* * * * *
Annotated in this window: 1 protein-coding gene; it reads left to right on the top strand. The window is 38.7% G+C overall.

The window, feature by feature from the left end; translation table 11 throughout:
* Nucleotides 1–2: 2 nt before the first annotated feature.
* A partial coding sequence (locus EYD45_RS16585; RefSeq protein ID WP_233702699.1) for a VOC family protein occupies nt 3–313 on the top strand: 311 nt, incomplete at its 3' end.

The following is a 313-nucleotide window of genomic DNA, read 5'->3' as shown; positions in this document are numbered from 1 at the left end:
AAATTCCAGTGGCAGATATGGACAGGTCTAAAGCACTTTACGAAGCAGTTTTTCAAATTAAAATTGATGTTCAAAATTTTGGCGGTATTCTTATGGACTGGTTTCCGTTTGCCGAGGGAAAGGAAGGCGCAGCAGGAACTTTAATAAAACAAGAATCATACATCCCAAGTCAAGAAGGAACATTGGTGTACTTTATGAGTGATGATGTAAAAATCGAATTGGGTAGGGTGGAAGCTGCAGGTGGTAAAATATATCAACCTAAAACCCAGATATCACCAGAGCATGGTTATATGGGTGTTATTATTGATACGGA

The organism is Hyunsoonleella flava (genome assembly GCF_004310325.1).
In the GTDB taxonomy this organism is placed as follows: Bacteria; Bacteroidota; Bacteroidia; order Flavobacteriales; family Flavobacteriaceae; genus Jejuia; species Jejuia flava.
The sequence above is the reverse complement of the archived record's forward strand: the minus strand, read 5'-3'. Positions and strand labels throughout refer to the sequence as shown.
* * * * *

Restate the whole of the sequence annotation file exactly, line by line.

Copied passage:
Annotated in this window: 1 protein-coding gene; it reads left to right on the top strand. The window is 38.7% G+C overall.

The window, feature by feature from the left end; translation table 11 throughout:
* Nucleotides 1–2: 2 nt before the first annotated feature.
* A partial coding sequence (locus EYD45_RS16585; RefSeq protein ID WP_233702699.1) for a VOC family protein occupies nt 3–313 on the top strand: 311 nt, incomplete at its 3' end.

The following is a 313-nucleotide window of genomic DNA, read 5'->3' as shown; positions in this document are numbered from 1 at the left end:
AAATTCCAGTGGCAGATATGGACAGGTCTAAAGCACTTTACGAAGCAGTTTTTCAAATTAAAATTGATGTTCAAAATTTTGGCGGTATTCTTATGGACTGGTTTCCGTTTGCCGAGGGAAAGGAAGGCGCAGCAGGAACTTTAATAAAACAAGAATCATACATCCCAAGTCAAGAAGGAACATTGGTGTACTTTATGAGTGATGATGTAAAAATCGAATTGGGTAGGGTGGAAGCTGCAGGTGGTAAAATATATCAACCTAAAACCCAGATATCACCAGAGCATGGTTATATGGGTGTTATTATTGATACGGA

The organism is Hyunsoonleella flava (genome assembly GCF_004310325.1).
In the GTDB taxonomy this organism is placed as follows: Bacteria; Bacteroidota; Bacteroidia; order Flavobacteriales; family Flavobacteriaceae; genus Jejuia; species Jejuia flava.
The sequence above is the reverse complement of the archived record's forward strand: the minus strand, read 5'-3'. Positions and strand labels throughout refer to the sequence as shown.